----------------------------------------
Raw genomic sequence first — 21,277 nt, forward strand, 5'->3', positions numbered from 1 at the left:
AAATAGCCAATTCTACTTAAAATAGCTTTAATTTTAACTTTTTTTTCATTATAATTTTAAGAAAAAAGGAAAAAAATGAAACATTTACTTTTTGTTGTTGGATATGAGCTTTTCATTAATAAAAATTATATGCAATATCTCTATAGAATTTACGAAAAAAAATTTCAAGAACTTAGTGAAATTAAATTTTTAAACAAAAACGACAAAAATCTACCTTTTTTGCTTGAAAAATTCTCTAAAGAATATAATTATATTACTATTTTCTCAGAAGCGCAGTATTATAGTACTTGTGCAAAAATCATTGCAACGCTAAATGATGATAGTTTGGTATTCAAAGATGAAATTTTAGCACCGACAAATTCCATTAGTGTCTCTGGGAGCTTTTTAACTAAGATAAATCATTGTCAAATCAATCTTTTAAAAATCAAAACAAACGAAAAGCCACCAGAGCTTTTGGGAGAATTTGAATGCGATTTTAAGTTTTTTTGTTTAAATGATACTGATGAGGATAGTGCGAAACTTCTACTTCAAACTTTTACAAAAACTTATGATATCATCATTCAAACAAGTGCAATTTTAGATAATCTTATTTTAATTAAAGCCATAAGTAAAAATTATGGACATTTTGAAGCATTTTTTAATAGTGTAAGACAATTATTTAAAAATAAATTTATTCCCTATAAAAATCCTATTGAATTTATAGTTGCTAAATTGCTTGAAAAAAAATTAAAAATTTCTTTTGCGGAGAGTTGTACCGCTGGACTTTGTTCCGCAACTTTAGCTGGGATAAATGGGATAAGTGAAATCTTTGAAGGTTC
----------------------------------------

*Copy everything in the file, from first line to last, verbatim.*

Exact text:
Raw genomic sequence first — 21,277 nt, forward strand, 5'->3', positions numbered from 1 at the left:
AAATAGCCAATTCTACTTAAAATAGCTTTAATTTTAACTTTTTTTTCATTATAATTTTAAGAAAAAAGGAAAAAAATGAAACATTTACTTTTTGTTGTTGGATATGAGCTTTTCATTAATAAAAATTATATGCAATATCTCTATAGAATTTACGAAAAAAAATTTCAAGAACTTAGTGAAATTAAATTTTTAAACAAAAACGACAAAAATCTACCTTTTTTGCTTGAAAAATTCTCTAAAGAATATAATTATATTACTATTTTCTCAGAAGCGCAGTATTATAGTACTTGTGCAAAAATCATTGCAACGCTAAATGATGATAGTTTGGTATTCAAAGATGAAATTTTAGCACCGACAAATTCCATTAGTGTCTCTGGGAGCTTTTTAACTAAGATAAATCATTGTCAAATCAATCTTTTAAAAATCAAAACAAACGAAAAGCCACCAGAGCTTTTGGGAGAATTTGAATGCGATTTTAAGTTTTTTTGTTTAAATGATACTGATGAGGATAGTGCGAAACTTCTACTTCAAACTTTTACAAAAACTTATGATATCATCATTCAAACAAGTGCAATTTTAGATAATCTTATTTTAATTAAAGCCATAAGTAAAAATTATGGACATTTTGAAGCATTTTTTAATAGTGTAAGACAATTATTTAAAAATAAATTTATTCCCTATAAAAATCCTATTGAATTTATAGTTGCTAAATTGCTTGAAAAAAAATTAAAAATTTCTTTTGCGGAGAGTTGTACCGCTGGACTTTGTTCCGCAACTTTAGCTGGGATAAATGGGATAAGTGAAATCTTTGAAGGTTC